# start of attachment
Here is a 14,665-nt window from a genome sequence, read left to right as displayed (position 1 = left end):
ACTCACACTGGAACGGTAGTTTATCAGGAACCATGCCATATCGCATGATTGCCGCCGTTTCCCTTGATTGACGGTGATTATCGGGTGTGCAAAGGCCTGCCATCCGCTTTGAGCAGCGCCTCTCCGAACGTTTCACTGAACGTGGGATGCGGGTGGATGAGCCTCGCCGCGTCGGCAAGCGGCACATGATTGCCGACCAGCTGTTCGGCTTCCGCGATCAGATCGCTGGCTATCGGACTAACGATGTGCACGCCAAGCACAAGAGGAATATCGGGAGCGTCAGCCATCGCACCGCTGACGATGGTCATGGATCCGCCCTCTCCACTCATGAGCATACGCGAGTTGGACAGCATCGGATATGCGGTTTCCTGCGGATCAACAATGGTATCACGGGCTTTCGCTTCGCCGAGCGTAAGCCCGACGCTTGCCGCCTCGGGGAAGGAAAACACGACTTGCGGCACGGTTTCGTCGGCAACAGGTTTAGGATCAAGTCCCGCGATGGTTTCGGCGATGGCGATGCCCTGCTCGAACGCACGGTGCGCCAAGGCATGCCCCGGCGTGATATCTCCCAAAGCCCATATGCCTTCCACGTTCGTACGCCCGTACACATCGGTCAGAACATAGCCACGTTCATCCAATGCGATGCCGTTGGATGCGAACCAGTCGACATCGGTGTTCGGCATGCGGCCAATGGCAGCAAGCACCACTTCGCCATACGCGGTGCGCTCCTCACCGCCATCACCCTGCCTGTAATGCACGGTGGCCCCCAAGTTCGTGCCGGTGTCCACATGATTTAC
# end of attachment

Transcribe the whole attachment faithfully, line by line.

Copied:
Here is a 14,665-nt window from a genome sequence, read left to right as displayed (position 1 = left end):
ACTCACACTGGAACGGTAGTTTATCAGGAACCATGCCATATCGCATGATTGCCGCCGTTTCCCTTGATTGACGGTGATTATCGGGTGTGCAAAGGCCTGCCATCCGCTTTGAGCAGCGCCTCTCCGAACGTTTCACTGAACGTGGGATGCGGGTGGATGAGCCTCGCCGCGTCGGCAAGCGGCACATGATTGCCGACCAGCTGTTCGGCTTCCGCGATCAGATCGCTGGCTATCGGACTAACGATGTGCACGCCAAGCACAAGAGGAATATCGGGAGCGTCAGCCATCGCACCGCTGACGATGGTCATGGATCCGCCCTCTCCACTCATGAGCATACGCGAGTTGGACAGCATCGGATATGCGGTTTCCTGCGGATCAACAATGGTATCACGGGCTTTCGCTTCGCCGAGCGTAAGCCCGACGCTTGCCGCCTCGGGGAAGGAAAACACGACTTGCGGCACGGTTTCGTCGGCAACAGGTTTAGGATCAAGTCCCGCGATGGTTTCGGCGATGGCGATGCCCTGCTCGAACGCACGGTGCGCCAAGGCATGCCCCGGCGTGATATCTCCCAAAGCCCATATGCCTTCCACGTTCGTACGCCCGTACACATCGGTCAGAACATAGCCACGTTCATCCAATGCGATGCCGTTGGATGCGAACCAGTCGACATCGGTGTTCGGCATGCGGCCAATGGCAGCAAGCACCACTTCGCCATACGCGGTGCGCTCCTCACCGCCATCACCCTGCCTGTAATGCACGGTGGCCCCCAAGTTCGTGCCGGTGTCCACATGATTTAC